The rapid creativity of cruise has been the biggest hurdle for MOVES, as they release the first international compilation of cruise beats as a four-part EP series. Nevertheless, documenting the early days of this movement has been a rewarding task.
“We’ve signed some stuff that’s going to be coming out six months after you’ve signed it, which is crazy when things are moving so quickly,” McQuaid says.
That’s made even more of an issue given the EPs will be releasing on vinyl during a time where pressing plants are badly falling behind on orders. The incongruity of capturing such an intentionally disposable and digital sound on record was too good to pass up on, though.
“We wanted to print on vinyl because we wanted to do this kind of ludicrous thing of taking this ‘throwaway’ sound and putting it on a record. Vinyl is a ridiculous format – it’s an antiquated luxury format, which I quite like. But I liked the wrongheadedness of taking this complete throwaway thing, which in some cases it’s just mp3s without any real project files. ”
Cruise is not yet in its final form, and there’s no way of knowing where it’ll end up. “I’ve no idea where this thing will be in six months’ time,” says McQuaid. “It’ll probably be growing and spreading. I’m also aware of the distorting lense of bringing foreign money into stuff. It’s like quantum physics; when you measure something you change its position.
“I don’t want our presence to have a distorting effect in a negative sense. I want to be able to support people to grow in the way they would have done naturally, and like the best scenes, they tend to grow outside of the limelight to get to a solid place before they blow. I know it’ll change. I think it’ll grow first before you see the changes, but it’ll be driven by what people start dancing to.”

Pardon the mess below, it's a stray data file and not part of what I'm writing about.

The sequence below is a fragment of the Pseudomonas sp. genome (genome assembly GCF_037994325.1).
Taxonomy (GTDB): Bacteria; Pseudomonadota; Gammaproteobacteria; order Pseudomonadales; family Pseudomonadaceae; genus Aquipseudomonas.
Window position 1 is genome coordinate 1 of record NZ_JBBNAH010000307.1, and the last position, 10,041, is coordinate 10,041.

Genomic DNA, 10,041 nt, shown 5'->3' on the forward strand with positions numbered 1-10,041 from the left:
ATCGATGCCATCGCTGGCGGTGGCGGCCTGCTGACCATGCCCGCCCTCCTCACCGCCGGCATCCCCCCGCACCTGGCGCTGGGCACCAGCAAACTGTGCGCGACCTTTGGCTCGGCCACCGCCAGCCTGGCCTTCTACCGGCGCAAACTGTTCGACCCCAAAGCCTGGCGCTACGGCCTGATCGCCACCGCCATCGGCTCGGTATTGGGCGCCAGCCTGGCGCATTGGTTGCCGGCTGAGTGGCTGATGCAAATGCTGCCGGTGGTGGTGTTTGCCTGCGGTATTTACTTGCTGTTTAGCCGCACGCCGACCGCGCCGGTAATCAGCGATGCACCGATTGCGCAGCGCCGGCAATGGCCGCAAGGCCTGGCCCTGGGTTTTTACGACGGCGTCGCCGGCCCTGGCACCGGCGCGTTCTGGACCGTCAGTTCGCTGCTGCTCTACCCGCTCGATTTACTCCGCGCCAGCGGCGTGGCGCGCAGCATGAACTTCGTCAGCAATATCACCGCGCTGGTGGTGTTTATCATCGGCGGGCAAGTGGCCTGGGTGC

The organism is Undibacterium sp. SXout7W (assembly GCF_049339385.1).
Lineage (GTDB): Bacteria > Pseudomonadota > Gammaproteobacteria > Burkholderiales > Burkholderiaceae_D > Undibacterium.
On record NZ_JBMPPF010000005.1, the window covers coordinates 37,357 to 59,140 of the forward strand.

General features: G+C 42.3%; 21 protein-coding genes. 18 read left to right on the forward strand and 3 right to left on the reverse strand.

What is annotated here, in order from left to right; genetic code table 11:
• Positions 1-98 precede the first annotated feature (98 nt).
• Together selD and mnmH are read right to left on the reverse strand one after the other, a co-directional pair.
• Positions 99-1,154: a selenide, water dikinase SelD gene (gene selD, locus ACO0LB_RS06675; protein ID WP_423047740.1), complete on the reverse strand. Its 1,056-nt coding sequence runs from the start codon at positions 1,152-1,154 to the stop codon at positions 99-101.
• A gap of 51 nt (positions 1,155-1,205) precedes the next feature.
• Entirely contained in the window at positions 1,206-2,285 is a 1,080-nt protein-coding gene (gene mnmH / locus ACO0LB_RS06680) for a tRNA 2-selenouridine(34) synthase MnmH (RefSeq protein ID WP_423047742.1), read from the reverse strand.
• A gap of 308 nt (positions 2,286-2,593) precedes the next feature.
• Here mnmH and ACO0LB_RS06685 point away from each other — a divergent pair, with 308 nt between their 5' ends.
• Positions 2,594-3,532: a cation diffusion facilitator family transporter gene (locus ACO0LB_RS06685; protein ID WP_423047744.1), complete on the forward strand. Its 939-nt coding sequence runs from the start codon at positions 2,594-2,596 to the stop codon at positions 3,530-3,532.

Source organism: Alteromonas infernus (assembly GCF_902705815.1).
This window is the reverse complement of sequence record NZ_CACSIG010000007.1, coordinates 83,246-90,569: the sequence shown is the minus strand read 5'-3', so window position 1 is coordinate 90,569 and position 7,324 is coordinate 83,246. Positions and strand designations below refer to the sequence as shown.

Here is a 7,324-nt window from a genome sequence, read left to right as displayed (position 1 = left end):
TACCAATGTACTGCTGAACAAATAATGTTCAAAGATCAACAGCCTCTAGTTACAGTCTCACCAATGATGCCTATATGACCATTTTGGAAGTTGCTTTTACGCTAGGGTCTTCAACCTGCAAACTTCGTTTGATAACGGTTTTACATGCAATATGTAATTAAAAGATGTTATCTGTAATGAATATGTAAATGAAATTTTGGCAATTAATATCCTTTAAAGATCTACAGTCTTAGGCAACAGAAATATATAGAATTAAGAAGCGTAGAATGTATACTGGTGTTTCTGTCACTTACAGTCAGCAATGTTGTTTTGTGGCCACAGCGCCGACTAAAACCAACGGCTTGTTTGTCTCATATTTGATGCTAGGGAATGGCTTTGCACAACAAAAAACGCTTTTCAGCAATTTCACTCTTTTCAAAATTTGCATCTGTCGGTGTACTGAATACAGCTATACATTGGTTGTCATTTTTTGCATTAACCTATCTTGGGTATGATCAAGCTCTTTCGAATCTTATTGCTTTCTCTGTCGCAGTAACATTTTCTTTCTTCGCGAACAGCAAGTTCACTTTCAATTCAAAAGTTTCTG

“I see it as a new thing,” says DJ Cora. “I can say I’m the first of the DJs that started cruise, I see it as something that people hadn’t really indulged in when I started. Once I started it, I saw a lot of attention, a lot of opportunities. That was when I became conscious of what I was doing.”
In the beginning, McQuaid and MOVES reached out directly to artists on social media. Some of the download links even had phone numbers attached. That led him to artists like Slimfit. Next was DJ Cora’s manager. Some were harder to find than others, like DJ YK, who has since become one of the most prominent figures within the scene.
Soon, he was building relationships via WhatsApp, and setting up cross-continent meetings with producers and their managers. This unorthodox approach wasn’t without its problems.
“There’s a lot of culture clash. None of these people have had any kind of experience of mainstream DSPs [streaming platforms like Spotify and Apple Music]. There’s a lot of distrust. There’s a lot of people thinking that you’re scamming them. Sometimes it’s good, because you get challenged on a lot of basic stuff that you just take as read. If someone says ‘Why is it like that?’, you have to think, ‘Well, why is it like that?’ If it doesn’t make sense and they want to change it, you think, ‘You’re right, I’m wrong, let’s change it.’”
This fluid, non-traditional approach mirrors how exciting it is to follow the music itself. The artists and the label have been keen to use the immediacy of the platforms they work on to their advantage, spotting gaps that antiquated parts of our industry simply don’t see.